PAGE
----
The most stolen and recovered van in the UK last year was the Ford Transit, research reveals.
The findings from Tracker highlight that the Transit van accounted for 67% of all LCV recoveries by the firm.
The next most stolen vans are the Mercedes Sprinter, Peugeot Boxer and Vauxhall Combo.
However, the firm says that with keyless car entry systems growing in popularity, it should come as no surprise that 89% of all vans that were stolen and then recovered by Tracker last year, had been stolen without the thief having possession of a key.
Tradespeople and van owners need to be vigilant
Now, the firm says that tradespeople and van owners need to be vigilant because they risk losing more than just their transport.
They say that equipment and tools worth thousands of pounds are often stored in vans which will affect their business.
Indeed, one survey by Screwfix highlights that 49% of tradesmen leave their equipment and tools overnight in their van.
Also, Tracker says that thieves are using a stolen van to take extra assets.
‘Thieves use a Ford Transit van’
The firm’s head of police liaison, Clive Wain, said, “One notable LCV recovery last year saw thieves use a Transit van to load up thousands of pounds worth of plant and IT equipment that was worth more than £200,000.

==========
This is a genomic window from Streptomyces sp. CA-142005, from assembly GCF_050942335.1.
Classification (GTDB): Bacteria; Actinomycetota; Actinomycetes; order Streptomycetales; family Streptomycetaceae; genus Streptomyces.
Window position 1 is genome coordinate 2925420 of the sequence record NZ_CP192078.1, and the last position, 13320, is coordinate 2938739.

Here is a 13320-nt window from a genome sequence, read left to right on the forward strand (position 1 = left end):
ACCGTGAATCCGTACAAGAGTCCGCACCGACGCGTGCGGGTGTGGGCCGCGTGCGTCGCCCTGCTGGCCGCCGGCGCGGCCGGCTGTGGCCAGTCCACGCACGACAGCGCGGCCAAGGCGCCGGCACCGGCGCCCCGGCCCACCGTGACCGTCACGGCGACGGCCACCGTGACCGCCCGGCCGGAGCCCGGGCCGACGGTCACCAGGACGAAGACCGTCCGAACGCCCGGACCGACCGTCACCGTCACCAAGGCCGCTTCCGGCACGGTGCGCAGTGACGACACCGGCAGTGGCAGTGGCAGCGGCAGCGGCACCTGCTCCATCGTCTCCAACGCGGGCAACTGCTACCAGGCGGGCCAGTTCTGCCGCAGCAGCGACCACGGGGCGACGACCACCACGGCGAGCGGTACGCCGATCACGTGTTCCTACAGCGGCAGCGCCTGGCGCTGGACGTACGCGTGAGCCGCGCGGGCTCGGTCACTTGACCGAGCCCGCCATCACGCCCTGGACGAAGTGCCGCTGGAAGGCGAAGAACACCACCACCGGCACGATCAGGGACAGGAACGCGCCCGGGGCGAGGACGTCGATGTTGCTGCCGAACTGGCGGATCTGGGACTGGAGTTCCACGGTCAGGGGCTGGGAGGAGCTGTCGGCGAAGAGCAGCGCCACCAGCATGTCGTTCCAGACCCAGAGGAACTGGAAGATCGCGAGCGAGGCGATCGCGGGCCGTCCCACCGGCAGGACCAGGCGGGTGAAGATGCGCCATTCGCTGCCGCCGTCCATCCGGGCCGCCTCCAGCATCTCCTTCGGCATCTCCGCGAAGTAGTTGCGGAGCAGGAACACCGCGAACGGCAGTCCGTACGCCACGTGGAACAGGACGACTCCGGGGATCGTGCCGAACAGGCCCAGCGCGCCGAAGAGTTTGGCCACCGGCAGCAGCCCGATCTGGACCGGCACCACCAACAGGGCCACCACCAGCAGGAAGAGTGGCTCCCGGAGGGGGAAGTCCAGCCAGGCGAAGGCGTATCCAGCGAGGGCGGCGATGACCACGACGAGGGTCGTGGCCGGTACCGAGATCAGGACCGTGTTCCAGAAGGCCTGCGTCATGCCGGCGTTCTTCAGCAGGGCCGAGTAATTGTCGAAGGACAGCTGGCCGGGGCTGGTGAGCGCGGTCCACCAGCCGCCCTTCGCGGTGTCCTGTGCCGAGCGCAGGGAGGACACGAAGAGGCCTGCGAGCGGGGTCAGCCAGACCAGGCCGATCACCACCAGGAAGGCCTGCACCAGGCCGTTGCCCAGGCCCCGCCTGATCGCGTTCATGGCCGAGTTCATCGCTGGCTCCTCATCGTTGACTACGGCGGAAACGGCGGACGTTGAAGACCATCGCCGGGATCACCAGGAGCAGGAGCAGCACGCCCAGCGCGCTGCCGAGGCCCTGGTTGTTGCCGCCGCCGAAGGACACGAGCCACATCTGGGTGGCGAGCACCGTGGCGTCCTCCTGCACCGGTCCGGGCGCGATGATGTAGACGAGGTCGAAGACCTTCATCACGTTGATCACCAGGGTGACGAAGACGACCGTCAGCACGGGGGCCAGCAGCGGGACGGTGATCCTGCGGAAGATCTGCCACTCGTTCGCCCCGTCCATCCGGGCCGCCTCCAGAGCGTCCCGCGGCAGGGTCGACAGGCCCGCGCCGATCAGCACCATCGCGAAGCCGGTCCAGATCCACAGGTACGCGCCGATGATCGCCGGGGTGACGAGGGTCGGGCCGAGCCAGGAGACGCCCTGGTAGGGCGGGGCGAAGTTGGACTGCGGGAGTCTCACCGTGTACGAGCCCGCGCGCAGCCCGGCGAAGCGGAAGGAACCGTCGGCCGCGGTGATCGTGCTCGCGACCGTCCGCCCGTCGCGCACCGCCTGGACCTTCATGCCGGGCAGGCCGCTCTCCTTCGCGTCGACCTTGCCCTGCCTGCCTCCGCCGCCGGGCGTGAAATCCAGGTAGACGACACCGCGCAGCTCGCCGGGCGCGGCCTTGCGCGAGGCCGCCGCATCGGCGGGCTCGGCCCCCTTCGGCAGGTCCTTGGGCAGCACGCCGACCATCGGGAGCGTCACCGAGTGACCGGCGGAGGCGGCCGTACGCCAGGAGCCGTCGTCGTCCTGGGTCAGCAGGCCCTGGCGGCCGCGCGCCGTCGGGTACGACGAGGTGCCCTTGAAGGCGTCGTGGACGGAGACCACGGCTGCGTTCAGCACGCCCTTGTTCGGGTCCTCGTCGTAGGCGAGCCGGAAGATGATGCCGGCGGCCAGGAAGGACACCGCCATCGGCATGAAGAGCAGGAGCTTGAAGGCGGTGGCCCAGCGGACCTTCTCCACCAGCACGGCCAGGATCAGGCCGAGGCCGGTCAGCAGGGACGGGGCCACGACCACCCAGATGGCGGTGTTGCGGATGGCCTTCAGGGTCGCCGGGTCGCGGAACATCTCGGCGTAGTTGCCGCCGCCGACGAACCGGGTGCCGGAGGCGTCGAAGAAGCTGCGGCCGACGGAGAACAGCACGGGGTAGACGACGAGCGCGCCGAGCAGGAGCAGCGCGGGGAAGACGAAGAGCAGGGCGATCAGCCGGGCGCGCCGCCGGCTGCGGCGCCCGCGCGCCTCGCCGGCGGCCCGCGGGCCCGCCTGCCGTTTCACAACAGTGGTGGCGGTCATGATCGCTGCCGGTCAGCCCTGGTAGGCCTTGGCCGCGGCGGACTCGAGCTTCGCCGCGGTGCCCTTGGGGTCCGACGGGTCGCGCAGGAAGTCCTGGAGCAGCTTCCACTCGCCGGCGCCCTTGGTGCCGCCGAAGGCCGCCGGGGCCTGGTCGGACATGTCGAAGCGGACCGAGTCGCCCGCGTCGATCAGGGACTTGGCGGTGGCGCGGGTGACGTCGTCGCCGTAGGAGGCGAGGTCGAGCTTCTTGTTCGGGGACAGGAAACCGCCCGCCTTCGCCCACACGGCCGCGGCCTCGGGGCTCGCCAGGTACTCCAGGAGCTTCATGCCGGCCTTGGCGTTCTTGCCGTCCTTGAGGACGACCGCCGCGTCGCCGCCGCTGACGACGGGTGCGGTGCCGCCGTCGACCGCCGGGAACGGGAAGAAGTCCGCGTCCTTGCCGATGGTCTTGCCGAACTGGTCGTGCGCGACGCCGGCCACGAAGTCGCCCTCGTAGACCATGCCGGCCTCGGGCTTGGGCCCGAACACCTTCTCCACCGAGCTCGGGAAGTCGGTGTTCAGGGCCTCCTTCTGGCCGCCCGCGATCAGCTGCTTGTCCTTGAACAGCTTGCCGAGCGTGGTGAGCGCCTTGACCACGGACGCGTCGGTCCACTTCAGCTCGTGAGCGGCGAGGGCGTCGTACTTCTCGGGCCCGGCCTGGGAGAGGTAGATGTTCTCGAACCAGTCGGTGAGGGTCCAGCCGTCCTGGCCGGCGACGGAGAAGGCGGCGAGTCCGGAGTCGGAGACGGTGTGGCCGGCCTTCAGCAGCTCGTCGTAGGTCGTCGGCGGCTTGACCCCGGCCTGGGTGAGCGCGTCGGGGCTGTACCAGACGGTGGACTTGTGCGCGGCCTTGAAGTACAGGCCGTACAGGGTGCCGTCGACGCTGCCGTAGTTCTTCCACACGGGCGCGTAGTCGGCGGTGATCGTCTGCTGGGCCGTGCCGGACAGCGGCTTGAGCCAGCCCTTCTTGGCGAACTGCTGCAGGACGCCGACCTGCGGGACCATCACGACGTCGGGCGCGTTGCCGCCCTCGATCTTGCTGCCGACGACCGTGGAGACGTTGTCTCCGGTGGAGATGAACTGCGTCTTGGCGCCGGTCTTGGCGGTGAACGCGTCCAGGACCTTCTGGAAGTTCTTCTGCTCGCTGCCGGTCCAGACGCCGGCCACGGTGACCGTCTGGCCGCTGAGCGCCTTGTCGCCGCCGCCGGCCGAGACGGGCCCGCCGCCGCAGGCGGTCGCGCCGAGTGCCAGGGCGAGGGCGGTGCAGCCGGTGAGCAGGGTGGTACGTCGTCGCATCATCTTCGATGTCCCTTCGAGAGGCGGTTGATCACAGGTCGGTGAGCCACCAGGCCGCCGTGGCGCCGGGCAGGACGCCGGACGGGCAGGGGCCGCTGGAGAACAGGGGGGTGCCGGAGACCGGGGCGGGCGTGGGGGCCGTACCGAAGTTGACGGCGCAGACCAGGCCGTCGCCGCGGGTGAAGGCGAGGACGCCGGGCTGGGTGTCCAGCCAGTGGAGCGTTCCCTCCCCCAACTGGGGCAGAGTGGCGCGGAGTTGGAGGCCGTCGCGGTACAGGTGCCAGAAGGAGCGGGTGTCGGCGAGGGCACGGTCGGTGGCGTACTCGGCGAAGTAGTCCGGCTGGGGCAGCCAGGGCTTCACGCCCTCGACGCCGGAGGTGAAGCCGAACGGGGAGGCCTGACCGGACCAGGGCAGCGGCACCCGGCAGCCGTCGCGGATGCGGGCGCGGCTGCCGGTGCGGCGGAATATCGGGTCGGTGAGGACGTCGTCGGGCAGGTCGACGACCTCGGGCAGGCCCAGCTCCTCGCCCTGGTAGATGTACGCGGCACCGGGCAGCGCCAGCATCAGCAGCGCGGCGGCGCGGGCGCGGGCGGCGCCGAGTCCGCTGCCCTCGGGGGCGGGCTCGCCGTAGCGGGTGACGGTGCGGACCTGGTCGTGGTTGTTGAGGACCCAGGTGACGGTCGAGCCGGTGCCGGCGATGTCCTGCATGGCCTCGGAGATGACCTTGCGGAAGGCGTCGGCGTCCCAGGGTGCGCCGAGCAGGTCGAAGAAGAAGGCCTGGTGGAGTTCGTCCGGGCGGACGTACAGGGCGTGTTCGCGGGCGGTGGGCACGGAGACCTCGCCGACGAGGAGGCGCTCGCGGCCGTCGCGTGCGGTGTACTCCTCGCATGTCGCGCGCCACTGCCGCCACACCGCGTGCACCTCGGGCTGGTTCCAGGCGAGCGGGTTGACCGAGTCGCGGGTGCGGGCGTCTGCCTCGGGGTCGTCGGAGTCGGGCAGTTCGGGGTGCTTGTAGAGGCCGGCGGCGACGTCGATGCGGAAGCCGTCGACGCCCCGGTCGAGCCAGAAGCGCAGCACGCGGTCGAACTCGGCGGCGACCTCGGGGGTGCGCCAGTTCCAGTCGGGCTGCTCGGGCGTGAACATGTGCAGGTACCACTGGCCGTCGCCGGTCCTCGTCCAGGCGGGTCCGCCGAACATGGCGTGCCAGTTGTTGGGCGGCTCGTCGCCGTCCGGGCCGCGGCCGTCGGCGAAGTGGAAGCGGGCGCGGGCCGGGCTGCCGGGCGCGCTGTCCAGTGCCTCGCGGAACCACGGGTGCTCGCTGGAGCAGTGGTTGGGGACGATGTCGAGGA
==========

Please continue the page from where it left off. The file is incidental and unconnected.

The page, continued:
“If Essex police had not been able to trace the van using its Tracker device, it’s likely the stolen equipment would not have been found.”
Tracker is the only vehicle tracking system to be supported around the country by police.
The detection equipment has been fitted to more than 2,000 police vehicles, as well as the national fleet of police helicopters.
‘Theft of a van has a financial impact’
Mr Wain said: “The theft of a van, whether the victim is a small business, sole trader or large fleet operator, has a financial impact such as the cost of replacing equipment and tools and loss of work, and likely increase in their insurance premium.”
He says that van owners should consider other security barriers including the fitting of wheel clamps, traditional steering wheel locks and CCTV.
And if the van has a keyless entry system, the van’s key fob should be placed into a signal blocking pouch when not in use.
This means that the key’s signal cannot then be intercepted by a potential thief.
Also, should a van be stolen, having a tracker system will help boost the chances of the van being recovered quickly and returned before being stripped or sold on for parts.